The grant is part of the U.S. Department of Education’s “Striving Readers Comprehensive Literacy Grant” and will support a variety of programs designed to promote literacy among children from pre-kindergarten through 12th grade. Nevada received a total of $71 million through this competitive grant program over a five-year period.
“This is very, very good news for our district,” Kristen McNeill, WCSD chief strategies officer, said in a press release. “Through the Literacy for Lifelong Learning Project (L3 Project), our schools, teachers, students and parents will be the direct beneficiaries of this funding. It is a comprehensive program reaching our youngest learners up through our high school-age students.”
The grant will include funding for teacher training and provide support for family engagement programs with a particular focus on homeless children, special needs students, English language learners and low-income students. Under terms of the grant, funding is specifically targeted for literacy advancement programs in pre-kindergarten through 12th grade and cannot be used to supplement budget shortfalls.
“These are the students at highest risk of dropping out of school before graduation,” Superintendent Heath Morrison said. “This grant funding helps the district advance literacy and learning in meaningful ways, giving our students the greatest chance for success in school and in life.”
The first schools to receive grant funding include Wooster High School, Vaughn Middle School, Booth Elementary School, Corbett Elementary School, Dodson Elementary School, Donner Springs Elementary School and Hidden Valley Elementary School. The two-year grant is expected to be received this month with professional development for teachers beginning this summer.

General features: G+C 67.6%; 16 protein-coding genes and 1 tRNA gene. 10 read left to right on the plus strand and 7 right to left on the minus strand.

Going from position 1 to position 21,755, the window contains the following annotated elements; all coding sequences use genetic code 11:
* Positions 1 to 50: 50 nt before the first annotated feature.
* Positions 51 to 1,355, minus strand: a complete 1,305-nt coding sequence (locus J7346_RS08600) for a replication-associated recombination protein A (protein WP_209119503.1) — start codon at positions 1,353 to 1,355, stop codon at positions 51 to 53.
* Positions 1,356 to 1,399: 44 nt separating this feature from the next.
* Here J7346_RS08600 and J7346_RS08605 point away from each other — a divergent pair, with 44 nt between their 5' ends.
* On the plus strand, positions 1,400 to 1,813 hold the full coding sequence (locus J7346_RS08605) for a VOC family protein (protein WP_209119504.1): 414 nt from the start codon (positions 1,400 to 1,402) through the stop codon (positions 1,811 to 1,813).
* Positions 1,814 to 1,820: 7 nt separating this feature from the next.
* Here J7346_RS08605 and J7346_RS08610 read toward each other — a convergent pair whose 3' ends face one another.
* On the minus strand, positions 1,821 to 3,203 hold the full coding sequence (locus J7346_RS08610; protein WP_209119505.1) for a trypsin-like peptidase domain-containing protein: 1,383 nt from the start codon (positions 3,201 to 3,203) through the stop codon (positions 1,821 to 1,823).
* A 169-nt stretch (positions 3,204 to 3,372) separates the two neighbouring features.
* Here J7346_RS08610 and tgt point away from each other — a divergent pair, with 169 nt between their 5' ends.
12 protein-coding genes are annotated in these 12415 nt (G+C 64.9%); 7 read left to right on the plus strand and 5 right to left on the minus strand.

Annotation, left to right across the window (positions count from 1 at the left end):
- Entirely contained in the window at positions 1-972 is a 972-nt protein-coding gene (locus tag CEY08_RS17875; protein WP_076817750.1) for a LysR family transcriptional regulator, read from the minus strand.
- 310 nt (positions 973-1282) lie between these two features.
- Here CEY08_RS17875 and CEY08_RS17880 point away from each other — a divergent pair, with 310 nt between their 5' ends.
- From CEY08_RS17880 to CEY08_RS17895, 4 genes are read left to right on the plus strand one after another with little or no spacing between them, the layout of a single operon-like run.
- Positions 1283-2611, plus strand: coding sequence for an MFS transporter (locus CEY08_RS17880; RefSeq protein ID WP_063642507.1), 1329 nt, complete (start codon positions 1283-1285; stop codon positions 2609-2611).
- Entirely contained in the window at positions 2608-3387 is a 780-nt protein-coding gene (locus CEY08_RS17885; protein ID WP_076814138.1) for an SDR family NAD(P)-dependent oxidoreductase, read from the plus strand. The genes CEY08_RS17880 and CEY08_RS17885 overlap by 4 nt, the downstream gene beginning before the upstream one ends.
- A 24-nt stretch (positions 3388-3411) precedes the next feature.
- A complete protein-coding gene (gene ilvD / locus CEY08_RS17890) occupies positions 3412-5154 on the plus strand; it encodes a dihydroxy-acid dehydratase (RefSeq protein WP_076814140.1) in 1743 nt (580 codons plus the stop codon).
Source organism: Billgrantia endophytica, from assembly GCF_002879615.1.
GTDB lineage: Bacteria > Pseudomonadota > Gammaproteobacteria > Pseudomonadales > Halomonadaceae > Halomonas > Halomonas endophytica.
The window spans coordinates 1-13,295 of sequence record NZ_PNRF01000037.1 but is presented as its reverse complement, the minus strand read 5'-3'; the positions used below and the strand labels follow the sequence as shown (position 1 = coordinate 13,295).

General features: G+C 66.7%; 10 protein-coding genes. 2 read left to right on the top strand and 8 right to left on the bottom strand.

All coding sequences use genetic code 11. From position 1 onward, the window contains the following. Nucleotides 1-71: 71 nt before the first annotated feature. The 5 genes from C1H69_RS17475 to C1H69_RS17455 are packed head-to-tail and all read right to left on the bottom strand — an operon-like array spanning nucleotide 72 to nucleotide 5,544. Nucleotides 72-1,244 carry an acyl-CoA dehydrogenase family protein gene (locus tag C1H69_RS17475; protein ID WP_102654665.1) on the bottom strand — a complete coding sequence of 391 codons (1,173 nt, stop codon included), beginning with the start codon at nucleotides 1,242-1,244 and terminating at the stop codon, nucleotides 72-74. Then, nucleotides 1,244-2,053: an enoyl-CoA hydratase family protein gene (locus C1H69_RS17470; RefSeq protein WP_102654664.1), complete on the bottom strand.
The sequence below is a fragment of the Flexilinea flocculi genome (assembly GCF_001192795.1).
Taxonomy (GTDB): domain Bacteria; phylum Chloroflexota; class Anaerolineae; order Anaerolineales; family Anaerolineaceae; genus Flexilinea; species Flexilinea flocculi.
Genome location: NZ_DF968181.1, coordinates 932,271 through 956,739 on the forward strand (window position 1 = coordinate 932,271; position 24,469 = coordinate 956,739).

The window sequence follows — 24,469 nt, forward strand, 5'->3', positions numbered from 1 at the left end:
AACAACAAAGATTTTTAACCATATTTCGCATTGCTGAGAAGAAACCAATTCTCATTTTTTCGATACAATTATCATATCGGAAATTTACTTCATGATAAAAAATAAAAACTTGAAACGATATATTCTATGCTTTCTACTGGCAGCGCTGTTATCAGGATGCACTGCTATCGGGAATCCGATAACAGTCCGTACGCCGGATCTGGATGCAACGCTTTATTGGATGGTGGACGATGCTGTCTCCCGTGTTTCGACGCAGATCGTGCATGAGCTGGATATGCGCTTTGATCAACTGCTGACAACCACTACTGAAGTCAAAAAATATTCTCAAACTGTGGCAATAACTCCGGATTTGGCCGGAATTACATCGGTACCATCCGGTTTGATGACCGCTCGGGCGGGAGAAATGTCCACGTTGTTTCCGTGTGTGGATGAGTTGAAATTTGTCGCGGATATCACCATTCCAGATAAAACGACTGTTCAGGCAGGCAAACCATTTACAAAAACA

“Our plan is to focus on literacy in every subject area, improving student achievement school-wide through explicit, skill-based instruction,” said Leah Keuscher, principal of Wooster High School. “It’s exciting to have support to help train teachers, because teachers really do want to help support kids in literacy skills. We want to help students become fluent in every subject area in order to become successful and master the content so they can graduate college and career ready.”
Overall, the state of Nevada received $14.2 million from the Striving Readers grant for the first year. School districts in Clark, Douglas and Lyon counties also received the highly competitive grant. After two years, districts will be evaluated to determine if their program has met all the grant requirements to allow for continued funding.